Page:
The paper doesn't have to be lengthy, but it shouldn't be written like a blog post. Blog posts tend to be shorter. Yet, even the lengthier ones may have objectives that differ from those of a white paper. For example, white paper goals include nurturing an audience or driving active sign-ups to a webinar.
These actions don't cost the audience any money, so the aim of writing, and thus the type of writing, differs significantly. In contrast, a crypto audience reading a paper must be persuaded to buy one of many digital currencies to support the project.
Before writing a word, or even before performing the research, the writer must identify the target audience. This way, the writer can quickly determine the language they should use in the paper, as well as the psyche of their audience. This approach should also aid in the research direction.
Research is the cornerstone of a great white paper. The research includes diving into the project team, the technical aspects of the product or service to be offered and why it’s the best solution to an old problem.
And because the focus of readers is on crypto white papers, there is no room for error when it comes to writing about the technical aspects.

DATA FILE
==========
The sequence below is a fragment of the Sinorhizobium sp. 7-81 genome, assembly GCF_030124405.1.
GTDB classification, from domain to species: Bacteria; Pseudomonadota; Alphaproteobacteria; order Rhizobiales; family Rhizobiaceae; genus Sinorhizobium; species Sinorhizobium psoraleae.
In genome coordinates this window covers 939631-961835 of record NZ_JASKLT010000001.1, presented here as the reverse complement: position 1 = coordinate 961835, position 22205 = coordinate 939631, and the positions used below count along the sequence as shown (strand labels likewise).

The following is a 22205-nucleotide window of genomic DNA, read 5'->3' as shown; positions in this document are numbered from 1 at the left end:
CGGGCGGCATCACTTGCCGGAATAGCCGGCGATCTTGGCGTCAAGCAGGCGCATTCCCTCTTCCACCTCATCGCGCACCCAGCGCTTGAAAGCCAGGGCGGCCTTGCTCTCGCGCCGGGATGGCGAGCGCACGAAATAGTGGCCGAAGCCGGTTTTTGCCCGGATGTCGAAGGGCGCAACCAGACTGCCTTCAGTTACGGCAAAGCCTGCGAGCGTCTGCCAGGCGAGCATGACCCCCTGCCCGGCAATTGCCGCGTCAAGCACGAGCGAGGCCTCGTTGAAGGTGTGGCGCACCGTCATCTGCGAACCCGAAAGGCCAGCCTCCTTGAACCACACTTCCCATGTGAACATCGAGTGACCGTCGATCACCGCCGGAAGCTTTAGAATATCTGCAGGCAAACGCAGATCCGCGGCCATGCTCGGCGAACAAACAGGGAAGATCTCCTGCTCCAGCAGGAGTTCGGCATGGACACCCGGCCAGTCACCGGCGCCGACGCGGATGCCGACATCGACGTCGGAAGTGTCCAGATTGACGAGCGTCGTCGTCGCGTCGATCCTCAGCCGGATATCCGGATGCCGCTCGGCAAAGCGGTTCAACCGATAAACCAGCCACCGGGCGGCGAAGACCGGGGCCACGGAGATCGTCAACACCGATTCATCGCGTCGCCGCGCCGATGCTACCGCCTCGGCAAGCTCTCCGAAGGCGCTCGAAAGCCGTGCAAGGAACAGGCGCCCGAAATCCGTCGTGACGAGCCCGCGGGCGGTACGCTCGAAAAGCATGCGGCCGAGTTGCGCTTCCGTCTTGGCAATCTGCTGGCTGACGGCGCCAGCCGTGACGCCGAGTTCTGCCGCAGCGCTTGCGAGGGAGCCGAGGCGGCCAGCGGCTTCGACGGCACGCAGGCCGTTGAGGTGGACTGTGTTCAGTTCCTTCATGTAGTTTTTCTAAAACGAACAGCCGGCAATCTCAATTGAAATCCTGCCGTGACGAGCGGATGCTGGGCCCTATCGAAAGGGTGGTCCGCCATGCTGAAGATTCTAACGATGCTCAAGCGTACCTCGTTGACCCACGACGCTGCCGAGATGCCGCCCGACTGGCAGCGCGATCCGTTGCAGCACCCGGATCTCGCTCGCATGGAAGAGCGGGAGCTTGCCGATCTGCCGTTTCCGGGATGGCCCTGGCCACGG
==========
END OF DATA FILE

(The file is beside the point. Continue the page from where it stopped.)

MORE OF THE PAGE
What should a white paper include?
According to "Writing white papers" author Michael Stelzner, the white paper should start with a problem or challenge that the reader is experiencing. Doing so is the easiest way to grab the target audience's attention and hit their pain points.
Once they're reading further, the aim is to present statistics, diagrams and facts to drive home the main points of the paper. Finally, the paper presents the solution, which is the service or product offered by the project team. If the author has produced a work of quality, then the solution will tie in nicely with the problem.
Once the solution has been presented convincingly, the next step is to showcase the team. This section should persuade the reader—without resorting to salesy language—that the team is capable of delivering on the project's promises (i.e., the solution).
The team section may include real photos, short biographies, and LinkedIn and Twitter profiles links. Sometimes, the team includes NFTs as their profile photos, although this might not be the best approach to gaining trust. These trust signals invite the reader to explore further, while at the same time showing them that the team has nothing to hide.
In addition to the above, the paper may present information regarding token releases and marketplace considerations. This should include details about crypto tokens, such as their value, the number of tokens to be in circulation, and the platform on which they are to be issued.